Different schools will have different deadlines as to when candidate need to sit the pre-test by. However, for many of the most competitive schools, candidates must complete the pre-test by the last week of November of Year 6. Please consult with senior school to confirm the precise date that the pre-test needs to be taken by. Once the test is completed, the scores will immediately and automatically be sent to the senior schools that the candidate has been registered for.
What Is Tested On The ISEB Common Pre-Test?
The test comprises of 4 sections. They can be taken in any order.
- Verbal reasoning question styles include common words, antonyms, word combinations, letter transfer, number codes
- Non-verbal reasoning question styles include shape analogies, classes like, horizontal codes
- English question styles include reading comprehension, sentence completion, spelling and punctuation
- Mathematics content is in line with the National Curriculum; candidates are assessed on National Curriculum topics taught up to the end of Year 5
The Format Of The ISEB Common Pre-Tests
The tests take about two-and-a-half hours to complete and comprise of:
- English – 25 minutes
- Maths – 50 minutes
- Verbal reasoning – 36 minutes
- Non-verbal reasoning – 32 minutes
The tests can either be taken all in one go or split up and sat over different times. In our experience, we have found candidates perform best if they sit the English and verbal reasoning papers on Day 1, and then Maths and non-verbal reasoning the following day. In this way, the candidate is able to focus on either the language skill or maths based skills on each day, and avoid what would otherwise be a long 2.5 hour computer exam in one sitting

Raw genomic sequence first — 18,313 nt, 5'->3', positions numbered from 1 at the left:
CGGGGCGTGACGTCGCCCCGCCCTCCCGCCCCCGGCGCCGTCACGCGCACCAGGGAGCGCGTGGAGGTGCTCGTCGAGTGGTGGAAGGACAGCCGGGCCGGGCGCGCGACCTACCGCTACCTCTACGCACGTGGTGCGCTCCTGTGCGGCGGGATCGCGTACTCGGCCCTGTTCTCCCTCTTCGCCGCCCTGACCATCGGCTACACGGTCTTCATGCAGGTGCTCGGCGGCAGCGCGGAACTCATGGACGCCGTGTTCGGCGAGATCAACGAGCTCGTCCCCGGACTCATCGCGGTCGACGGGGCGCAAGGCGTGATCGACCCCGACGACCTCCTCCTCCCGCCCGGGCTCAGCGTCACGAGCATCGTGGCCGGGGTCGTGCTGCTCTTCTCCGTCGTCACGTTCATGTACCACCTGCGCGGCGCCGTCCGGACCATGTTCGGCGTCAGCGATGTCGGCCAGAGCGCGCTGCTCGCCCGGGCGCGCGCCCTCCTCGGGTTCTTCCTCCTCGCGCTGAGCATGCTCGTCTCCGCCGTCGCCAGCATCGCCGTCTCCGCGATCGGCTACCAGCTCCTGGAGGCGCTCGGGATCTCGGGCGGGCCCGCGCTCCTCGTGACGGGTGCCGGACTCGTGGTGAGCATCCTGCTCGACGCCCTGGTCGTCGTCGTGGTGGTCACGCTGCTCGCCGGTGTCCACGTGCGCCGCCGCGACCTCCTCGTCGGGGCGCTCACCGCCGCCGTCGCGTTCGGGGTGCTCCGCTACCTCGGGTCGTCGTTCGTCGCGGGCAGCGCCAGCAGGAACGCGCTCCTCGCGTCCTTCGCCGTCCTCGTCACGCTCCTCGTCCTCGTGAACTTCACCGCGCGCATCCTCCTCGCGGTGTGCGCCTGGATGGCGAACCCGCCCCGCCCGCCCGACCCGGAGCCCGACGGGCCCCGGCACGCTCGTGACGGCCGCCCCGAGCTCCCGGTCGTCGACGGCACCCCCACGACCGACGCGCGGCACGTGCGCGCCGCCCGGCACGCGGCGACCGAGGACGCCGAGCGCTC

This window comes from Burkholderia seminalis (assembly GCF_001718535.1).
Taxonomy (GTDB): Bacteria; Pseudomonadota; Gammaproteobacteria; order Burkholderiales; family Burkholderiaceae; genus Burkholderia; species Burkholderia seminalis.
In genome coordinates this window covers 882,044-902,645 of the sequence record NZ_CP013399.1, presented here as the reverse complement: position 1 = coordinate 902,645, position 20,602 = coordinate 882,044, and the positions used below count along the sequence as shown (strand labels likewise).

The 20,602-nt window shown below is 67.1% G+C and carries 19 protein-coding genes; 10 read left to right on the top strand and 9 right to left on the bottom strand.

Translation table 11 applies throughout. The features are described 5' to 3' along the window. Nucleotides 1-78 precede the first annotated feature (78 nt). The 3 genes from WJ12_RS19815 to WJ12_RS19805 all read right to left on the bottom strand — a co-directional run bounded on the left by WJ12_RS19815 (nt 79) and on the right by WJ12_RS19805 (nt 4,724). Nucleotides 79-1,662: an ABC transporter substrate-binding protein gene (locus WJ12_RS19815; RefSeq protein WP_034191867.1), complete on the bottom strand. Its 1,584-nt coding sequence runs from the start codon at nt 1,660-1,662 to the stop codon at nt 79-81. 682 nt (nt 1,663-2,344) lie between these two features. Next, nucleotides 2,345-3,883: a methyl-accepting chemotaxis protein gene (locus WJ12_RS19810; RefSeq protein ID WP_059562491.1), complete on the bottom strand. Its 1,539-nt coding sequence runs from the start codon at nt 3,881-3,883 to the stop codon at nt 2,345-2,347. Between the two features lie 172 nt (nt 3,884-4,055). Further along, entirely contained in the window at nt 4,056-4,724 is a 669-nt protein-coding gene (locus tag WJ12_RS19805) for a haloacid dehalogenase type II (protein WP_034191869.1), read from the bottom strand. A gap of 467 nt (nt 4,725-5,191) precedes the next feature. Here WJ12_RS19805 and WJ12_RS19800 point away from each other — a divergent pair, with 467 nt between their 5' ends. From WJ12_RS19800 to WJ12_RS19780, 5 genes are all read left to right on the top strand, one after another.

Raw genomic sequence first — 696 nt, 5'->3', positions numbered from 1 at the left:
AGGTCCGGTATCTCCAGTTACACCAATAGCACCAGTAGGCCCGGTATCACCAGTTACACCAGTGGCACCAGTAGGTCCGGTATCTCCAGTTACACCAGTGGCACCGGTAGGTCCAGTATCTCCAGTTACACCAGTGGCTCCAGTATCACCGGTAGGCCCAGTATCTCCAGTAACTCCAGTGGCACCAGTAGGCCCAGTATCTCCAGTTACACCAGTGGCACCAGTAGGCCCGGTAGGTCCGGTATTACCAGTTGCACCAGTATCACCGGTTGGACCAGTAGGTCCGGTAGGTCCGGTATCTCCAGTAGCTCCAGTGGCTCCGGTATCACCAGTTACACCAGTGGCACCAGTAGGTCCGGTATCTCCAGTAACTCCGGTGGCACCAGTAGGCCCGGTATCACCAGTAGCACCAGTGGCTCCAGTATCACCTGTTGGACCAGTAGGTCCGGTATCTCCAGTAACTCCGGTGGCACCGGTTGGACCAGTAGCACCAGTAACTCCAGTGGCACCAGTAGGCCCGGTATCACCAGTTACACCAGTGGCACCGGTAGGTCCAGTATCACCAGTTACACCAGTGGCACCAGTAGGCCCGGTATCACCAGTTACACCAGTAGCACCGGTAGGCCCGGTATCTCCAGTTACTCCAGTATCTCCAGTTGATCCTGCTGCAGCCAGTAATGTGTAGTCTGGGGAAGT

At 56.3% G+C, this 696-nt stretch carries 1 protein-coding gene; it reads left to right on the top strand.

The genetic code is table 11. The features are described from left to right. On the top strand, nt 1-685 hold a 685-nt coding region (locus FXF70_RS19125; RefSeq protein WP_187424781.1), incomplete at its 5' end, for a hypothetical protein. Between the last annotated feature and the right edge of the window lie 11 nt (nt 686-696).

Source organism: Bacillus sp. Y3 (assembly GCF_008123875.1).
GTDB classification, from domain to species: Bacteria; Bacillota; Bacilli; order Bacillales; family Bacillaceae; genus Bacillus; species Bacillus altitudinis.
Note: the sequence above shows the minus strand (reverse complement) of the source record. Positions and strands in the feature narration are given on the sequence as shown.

There are a set number of questions for each section which candidates should aim to complete. The test is multiple-choice which means for every question there are five answers a candidate must choose from. Four are incorrect, and one is the correct answer. Each question must be answered and candidates cannot go back to previous questions. While taking the tests, candidates are able to track their progress within the test (number of questions answered in relation to overall number of questions). Candidates use a mouse to select their answer and to click ‘Next’ to proceed to the next question.
There is a progress bar at the bottom of the screen that tells candidates how many questions they have answered and a timer at the top of the screen will indicate how much time they have left. Candidates cannot return to a question once an answer has been submitted and the ‘next’ button pressed.
The use of pen/pencil and paper is not permitted in the verbal reasoning, non-verbal reasoning or English tests. However, candidates should have access to pen/pencil and paper for their rough work during the mathematics test.
Can you prepare for the ISEB Common Pre-tests
Officially, the ISEB website says that “no special preparation is required for the Common Pre-Tests which are designed to identify potential as well as attainment. Practice tests are not available.” However, in our experience, one can, to a degree, prepare for any test and students who have received a structured programme of support have increased their test scores significantly. The ISEB pre-test is no different.